"However, I do think we got exactly what the outcome of this game should have been. Are we as big and as strong and as talented as Tennessee right now? No. No. … . I think right now, the outcome was what it was supposed to be. Could we have stolen the game? Maybe. Are we smart enough as a basketball team right now to do that? Not yet. Not on January 7, we're not. Not to come down here in this environment."

Both coaches seemed rather appalled at the number of points put up by the opposing team.

"I'm sure you enjoyed it. It was a high-scoring game," Summitt said. "I wasn't particularly excited about our defense in the first half, but this team found a way to reach down and win. … I kept looking at it, and I thought I can't believe the points being scored today. Two programs that take enormous pride in their defense and yet we had a lot of good offensive play against good defense at both ends of the floor. I would not have expected that. I thought somewhere in the mid-70s."

"What did we score, 80 points? Yeah, we scored 80 points and lost," Auriemma said. "I was just making fun of somebody, I think it was (St. Joseph's men's coach) Phil Martelli, my friend at St. Joe's. I said, ‘You guys have scored 94 points twice and lost. What's with you guys?' Now we score 80 points and lose. That's hard to do, you know.

"But, at the same time, when you're putting people on the free throw line a lot (Tennessee was 32-41 from the line for the game with 27 points from the stripe in the second half), those things tend to happen. And when you've got as many good offensive players as Tennessee does, you're not going to be able to ... I mean we did a good job in the first half of keeping it under control. Second half, it was just too much for us. But, you know, Ann and Charde, I thought, played at about the level they're at right now. When you get those two playing like that, and Brittany came off the bench and gave us a lot more than I think maybe she thought she was capable of giving us at this point in time. So you've got three pretty good offensive players that had a really good day for us. I'm not surprised that we scored 80, but anytime you give up 89, you don't feel too hot about it."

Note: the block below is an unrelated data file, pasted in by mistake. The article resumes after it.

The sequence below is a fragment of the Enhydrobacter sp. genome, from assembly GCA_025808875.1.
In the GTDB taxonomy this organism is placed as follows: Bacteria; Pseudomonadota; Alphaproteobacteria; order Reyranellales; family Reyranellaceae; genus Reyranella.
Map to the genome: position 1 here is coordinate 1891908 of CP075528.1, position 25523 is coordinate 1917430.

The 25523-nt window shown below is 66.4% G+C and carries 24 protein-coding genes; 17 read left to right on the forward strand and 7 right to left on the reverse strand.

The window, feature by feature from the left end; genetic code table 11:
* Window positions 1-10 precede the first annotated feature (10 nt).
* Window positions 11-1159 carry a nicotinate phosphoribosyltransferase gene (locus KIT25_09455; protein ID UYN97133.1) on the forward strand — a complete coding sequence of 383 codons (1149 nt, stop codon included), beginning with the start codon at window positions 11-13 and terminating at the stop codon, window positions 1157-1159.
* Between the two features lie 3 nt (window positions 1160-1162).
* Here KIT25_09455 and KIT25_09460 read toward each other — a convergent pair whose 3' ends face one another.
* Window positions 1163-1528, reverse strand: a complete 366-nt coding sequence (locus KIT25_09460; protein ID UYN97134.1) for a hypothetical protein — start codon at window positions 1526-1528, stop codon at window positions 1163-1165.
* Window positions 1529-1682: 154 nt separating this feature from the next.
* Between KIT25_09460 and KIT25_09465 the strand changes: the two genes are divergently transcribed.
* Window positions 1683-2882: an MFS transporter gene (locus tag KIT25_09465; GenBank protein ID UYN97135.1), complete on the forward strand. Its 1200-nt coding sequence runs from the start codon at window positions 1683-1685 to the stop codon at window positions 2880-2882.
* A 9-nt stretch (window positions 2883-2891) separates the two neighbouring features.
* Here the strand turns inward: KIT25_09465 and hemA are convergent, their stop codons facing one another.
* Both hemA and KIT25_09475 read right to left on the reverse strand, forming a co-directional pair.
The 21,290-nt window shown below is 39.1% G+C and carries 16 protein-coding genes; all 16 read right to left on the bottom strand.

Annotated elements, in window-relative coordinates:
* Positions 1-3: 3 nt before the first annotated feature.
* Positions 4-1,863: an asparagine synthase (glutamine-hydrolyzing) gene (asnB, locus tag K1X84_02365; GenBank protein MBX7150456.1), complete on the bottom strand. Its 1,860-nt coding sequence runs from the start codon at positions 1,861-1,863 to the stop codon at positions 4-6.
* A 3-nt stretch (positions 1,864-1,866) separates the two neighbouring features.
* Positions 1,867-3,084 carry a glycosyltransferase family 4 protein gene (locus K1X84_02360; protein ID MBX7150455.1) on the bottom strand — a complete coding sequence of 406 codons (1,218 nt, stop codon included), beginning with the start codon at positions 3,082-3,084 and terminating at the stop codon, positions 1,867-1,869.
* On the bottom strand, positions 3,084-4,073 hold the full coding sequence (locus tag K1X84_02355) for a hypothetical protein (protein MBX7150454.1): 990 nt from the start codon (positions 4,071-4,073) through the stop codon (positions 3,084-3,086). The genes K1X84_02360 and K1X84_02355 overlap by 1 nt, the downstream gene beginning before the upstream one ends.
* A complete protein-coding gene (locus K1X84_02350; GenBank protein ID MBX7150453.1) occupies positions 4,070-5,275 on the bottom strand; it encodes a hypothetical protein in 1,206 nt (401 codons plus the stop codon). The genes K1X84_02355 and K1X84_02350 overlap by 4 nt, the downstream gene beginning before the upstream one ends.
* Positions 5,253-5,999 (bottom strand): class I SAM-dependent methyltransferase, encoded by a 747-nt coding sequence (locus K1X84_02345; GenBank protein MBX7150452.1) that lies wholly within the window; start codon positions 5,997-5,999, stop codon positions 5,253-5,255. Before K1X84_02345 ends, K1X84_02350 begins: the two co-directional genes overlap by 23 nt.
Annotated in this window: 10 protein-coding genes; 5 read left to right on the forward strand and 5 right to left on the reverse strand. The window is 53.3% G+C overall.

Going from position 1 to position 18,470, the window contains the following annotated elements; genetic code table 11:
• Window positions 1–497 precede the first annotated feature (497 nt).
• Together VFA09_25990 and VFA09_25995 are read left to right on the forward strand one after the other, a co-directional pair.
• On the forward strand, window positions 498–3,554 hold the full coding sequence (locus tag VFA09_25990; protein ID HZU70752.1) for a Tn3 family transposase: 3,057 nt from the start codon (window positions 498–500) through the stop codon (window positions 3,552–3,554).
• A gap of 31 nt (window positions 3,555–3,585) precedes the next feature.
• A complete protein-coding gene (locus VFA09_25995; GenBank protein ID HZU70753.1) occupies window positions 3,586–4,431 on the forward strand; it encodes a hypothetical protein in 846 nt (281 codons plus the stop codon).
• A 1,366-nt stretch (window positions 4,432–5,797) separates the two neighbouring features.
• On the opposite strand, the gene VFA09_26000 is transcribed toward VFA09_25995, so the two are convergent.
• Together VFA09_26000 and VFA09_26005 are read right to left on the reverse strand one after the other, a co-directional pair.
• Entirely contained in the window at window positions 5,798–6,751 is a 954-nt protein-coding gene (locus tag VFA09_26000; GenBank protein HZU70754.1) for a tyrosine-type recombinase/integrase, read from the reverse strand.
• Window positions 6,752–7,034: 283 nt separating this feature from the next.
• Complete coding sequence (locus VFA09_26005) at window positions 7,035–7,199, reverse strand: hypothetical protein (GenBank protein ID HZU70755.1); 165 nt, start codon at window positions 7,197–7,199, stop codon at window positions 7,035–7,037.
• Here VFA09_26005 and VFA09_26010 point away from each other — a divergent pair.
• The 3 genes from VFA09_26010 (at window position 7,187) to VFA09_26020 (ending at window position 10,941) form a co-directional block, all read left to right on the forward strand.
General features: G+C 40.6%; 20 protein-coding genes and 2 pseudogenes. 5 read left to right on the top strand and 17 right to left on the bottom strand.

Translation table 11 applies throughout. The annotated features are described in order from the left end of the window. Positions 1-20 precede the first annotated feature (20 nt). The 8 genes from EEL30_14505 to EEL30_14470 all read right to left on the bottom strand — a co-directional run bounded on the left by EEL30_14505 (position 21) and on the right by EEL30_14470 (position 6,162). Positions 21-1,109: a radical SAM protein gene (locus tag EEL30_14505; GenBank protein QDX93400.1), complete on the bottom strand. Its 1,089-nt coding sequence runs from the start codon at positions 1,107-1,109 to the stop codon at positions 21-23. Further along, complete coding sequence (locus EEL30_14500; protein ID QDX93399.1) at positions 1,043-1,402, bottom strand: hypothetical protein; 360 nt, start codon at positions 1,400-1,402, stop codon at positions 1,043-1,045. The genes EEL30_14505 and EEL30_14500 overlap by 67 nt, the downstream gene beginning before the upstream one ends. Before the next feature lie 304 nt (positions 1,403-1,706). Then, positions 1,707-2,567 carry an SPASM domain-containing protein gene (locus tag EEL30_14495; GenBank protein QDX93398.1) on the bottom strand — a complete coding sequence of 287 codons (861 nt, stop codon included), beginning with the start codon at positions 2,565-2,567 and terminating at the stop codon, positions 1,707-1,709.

This series has been streaky. UConn rattled off six wins in a row, and now Tennessee has taken the last two. The Lady Vol players were keenly aware that this was the first time in the 21 meetings that the game was being played on "The Summitt," the floor named for their coach.

"It always feels good winning and beating Connecticut whether it's home or away," Zolman said. "We were emphasizing to each other today this was the first time we played on ‘The Summitt.' We're not about to let UConn come in and win the first one on our floor. That was definitely an emphasis in our mind. It does mean a lot to get back on track and know that we have won the past two, and hopefully they can continue on the next couple of years with doing that. It's just a game; it's just a regular season game non-conference. It's time to move on and get ready for conference basketball again."

A record crowd of 24,653 – it surpassed the previous record set in 2002 of 24,611 when UConn was in town – roared when Summitt stepped on the floor in a black pantsuit accented with an orange shirt. There were some boos when Auriemma arrived that turned in some sections to laughter when he spread his arms and smiled at the crowd with a puzzled look.

When Summitt was asked if the crowd seemed loud to her, she allowed that she wasn't always the best person to ask.

"When I came out obviously it was just electrifying," Summitt said. "There were times during the game when obviously I noticed it. I tend to have tunnel vision, and I don't hear real well when I'm coaching. It was great for national TV and for women's basketball. I think this rivalry brings a lot of fans out whether we're playing here or we're playing in Connecticut. It's been a special rivalry in women's basketball and on the national scene."